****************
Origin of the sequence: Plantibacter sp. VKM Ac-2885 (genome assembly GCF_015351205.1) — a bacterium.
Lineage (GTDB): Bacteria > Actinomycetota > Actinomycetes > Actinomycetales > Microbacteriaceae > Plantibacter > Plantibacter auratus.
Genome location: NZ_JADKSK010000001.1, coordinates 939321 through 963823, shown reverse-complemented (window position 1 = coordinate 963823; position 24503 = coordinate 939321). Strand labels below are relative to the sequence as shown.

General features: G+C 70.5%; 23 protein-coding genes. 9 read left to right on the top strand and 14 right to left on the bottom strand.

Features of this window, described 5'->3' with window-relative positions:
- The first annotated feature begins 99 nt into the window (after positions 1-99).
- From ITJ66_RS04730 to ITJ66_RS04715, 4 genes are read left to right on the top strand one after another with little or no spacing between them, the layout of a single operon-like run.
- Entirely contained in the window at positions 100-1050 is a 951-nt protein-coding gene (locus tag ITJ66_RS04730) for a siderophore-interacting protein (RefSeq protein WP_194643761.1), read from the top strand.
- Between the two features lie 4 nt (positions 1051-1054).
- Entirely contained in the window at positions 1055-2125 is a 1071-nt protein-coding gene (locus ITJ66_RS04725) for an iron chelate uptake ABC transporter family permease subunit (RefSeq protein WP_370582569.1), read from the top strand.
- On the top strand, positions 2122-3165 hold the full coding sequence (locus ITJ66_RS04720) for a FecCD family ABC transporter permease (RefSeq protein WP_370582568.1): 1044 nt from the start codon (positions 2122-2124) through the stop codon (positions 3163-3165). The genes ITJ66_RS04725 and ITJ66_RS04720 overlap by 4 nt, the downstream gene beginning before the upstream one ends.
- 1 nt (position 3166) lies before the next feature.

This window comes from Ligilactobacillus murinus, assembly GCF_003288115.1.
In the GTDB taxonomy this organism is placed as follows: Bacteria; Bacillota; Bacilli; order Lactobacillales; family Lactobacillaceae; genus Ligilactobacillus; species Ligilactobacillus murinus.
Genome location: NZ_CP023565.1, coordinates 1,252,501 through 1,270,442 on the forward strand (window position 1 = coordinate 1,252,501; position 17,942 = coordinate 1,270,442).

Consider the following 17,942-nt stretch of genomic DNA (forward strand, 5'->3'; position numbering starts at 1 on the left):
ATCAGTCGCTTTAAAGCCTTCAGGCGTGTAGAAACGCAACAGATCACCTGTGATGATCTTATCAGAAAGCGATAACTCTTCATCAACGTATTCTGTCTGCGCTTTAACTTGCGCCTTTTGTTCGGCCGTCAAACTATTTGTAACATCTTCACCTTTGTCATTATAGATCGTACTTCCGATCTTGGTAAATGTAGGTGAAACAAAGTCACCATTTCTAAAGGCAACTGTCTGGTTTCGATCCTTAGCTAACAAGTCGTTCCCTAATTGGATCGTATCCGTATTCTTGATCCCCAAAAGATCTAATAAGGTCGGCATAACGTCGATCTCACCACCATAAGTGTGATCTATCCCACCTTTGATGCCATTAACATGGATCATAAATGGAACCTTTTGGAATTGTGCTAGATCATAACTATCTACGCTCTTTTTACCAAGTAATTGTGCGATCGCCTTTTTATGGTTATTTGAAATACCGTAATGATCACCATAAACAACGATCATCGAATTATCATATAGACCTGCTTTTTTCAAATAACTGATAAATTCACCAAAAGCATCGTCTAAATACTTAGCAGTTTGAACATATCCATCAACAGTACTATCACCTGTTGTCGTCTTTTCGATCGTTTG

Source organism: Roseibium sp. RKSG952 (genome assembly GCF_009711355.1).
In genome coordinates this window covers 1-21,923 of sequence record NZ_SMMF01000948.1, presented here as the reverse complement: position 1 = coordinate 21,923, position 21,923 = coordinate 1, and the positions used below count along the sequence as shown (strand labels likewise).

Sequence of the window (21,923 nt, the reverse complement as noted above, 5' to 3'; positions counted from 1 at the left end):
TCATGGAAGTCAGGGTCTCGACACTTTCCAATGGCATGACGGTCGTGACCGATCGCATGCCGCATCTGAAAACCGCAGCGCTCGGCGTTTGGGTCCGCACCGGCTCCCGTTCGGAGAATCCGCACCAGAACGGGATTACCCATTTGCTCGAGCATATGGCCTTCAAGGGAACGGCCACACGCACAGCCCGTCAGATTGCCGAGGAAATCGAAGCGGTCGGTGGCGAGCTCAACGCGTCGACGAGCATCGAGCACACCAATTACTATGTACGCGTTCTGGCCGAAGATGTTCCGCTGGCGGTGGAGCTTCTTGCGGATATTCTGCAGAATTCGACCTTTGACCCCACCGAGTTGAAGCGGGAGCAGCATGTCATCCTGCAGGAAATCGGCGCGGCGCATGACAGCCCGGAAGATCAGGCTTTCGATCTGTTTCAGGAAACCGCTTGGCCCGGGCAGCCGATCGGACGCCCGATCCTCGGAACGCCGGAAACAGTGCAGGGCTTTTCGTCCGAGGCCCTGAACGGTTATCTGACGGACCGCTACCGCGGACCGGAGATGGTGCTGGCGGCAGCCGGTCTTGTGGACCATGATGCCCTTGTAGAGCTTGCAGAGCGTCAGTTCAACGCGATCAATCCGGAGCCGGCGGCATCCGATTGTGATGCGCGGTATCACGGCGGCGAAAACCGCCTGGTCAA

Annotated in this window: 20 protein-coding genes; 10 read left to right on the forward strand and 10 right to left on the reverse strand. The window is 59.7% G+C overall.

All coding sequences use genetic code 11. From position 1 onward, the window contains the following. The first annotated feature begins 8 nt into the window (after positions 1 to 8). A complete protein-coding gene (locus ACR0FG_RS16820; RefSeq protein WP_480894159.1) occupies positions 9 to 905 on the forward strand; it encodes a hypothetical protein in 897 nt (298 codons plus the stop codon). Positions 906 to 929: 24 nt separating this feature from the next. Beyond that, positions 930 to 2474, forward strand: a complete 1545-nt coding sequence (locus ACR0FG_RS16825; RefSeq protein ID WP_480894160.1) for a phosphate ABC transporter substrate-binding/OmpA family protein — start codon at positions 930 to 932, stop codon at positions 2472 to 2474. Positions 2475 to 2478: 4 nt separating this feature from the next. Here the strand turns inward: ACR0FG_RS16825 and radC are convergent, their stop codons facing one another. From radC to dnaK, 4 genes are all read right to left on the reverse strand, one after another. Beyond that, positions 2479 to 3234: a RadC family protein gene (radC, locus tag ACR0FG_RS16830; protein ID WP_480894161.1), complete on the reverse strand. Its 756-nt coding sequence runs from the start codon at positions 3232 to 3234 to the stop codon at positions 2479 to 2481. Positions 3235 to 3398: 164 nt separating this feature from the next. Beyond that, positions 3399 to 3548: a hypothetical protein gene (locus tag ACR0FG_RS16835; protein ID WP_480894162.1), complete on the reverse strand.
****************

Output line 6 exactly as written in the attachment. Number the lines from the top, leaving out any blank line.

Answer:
- The first annotated feature begins 99 nt into the window (after positions 1-99).